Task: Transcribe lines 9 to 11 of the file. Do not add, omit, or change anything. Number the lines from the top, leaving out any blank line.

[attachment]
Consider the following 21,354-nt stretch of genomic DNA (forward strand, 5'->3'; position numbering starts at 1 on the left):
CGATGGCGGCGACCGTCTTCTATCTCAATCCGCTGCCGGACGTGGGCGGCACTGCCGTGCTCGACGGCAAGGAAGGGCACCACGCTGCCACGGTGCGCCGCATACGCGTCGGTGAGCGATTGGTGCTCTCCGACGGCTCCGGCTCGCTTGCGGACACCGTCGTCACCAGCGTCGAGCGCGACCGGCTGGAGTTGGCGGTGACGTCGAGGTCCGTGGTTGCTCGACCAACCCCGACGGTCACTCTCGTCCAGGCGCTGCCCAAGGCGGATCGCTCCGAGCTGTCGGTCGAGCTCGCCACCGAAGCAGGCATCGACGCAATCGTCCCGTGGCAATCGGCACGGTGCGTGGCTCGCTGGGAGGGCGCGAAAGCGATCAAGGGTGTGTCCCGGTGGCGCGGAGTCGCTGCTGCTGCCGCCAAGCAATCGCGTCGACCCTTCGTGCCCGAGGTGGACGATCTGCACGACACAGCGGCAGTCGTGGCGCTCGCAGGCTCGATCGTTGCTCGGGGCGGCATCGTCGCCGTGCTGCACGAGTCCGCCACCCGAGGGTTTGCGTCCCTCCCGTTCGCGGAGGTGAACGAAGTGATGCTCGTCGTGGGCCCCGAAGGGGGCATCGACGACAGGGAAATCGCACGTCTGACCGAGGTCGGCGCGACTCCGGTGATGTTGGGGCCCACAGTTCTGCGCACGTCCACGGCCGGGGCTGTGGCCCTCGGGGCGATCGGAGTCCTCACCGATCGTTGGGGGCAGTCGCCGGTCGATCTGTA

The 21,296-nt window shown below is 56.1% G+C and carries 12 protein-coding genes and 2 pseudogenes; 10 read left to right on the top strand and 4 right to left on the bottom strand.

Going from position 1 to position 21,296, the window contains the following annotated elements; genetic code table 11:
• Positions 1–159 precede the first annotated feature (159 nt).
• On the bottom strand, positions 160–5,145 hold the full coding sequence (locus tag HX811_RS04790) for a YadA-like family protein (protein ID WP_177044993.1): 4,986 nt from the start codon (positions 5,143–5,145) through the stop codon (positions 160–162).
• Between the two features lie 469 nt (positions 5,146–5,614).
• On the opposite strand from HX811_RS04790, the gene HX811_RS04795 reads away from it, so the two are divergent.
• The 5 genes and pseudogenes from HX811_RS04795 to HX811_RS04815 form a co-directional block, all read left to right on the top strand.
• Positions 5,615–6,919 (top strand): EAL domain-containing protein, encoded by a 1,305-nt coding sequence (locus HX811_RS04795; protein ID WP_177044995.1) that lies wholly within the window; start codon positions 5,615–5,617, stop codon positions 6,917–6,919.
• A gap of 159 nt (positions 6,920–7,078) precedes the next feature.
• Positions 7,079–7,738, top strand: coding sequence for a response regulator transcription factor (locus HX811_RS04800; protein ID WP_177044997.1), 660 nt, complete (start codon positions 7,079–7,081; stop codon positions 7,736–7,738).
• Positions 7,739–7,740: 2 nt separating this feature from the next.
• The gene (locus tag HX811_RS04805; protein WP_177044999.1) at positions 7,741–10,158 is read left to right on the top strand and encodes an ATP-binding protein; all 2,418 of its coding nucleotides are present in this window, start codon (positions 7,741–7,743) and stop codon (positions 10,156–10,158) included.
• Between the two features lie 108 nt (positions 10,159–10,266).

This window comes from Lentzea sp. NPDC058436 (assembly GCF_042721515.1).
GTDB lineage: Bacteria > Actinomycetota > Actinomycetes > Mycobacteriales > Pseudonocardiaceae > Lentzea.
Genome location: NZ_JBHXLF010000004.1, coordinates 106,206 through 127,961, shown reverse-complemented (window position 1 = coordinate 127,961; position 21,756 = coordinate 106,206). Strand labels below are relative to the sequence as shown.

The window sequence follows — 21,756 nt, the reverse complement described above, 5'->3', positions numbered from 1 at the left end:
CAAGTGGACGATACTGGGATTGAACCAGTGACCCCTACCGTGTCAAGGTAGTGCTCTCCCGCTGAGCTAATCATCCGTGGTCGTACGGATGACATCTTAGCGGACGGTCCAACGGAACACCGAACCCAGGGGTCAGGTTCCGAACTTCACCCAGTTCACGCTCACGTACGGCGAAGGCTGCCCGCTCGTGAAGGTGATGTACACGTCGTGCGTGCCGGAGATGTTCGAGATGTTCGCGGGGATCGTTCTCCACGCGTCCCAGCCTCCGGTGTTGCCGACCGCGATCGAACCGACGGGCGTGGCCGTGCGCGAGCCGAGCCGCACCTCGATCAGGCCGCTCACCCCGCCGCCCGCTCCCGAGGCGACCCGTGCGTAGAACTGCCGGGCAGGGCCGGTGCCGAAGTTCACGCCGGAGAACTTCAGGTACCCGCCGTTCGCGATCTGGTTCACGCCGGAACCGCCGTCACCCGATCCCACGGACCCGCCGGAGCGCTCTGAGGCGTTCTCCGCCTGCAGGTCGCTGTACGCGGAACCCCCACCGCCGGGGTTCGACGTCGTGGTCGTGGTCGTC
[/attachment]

• The 5 genes and pseudogenes from HX811_RS04795 to HX811_RS04815 form a co-directional block, all read left to right on the top strand.
• Positions 5,615–6,919 (top strand): EAL domain-containing protein, encoded by a 1,305-nt coding sequence (locus HX811_RS04795; protein ID WP_177044995.1) that lies wholly within the window; start codon positions 5,615–5,617, stop codon positions 6,917–6,919.
• A gap of 159 nt (positions 6,920–7,078) precedes the next feature.